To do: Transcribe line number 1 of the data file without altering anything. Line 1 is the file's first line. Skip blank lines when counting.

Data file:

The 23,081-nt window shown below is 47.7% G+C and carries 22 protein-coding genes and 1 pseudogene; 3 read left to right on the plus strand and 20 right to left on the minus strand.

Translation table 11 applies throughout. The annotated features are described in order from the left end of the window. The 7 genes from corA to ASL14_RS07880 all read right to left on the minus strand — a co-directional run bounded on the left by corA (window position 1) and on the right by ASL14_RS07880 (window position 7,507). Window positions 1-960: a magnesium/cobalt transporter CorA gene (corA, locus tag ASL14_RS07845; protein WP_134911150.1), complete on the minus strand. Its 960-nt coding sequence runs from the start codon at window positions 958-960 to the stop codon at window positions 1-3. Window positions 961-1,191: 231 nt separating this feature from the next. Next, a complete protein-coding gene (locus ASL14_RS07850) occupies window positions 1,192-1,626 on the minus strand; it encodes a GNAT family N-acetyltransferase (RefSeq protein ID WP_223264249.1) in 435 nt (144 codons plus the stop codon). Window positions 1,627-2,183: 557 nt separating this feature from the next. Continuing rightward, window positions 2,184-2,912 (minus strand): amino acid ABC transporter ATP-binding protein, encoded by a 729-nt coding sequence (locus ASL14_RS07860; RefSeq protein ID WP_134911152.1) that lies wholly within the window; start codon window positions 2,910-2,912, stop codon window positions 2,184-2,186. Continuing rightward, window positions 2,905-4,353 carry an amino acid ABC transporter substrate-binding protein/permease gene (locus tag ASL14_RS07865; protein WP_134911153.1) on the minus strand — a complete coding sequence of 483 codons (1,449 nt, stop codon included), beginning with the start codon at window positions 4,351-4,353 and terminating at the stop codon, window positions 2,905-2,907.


The 23,081-nt window shown below is 47.7% G+C and carries 22 protein-coding genes and 1 pseudogene; 3 read left to right on the plus strand and 20 right to left on the minus strand.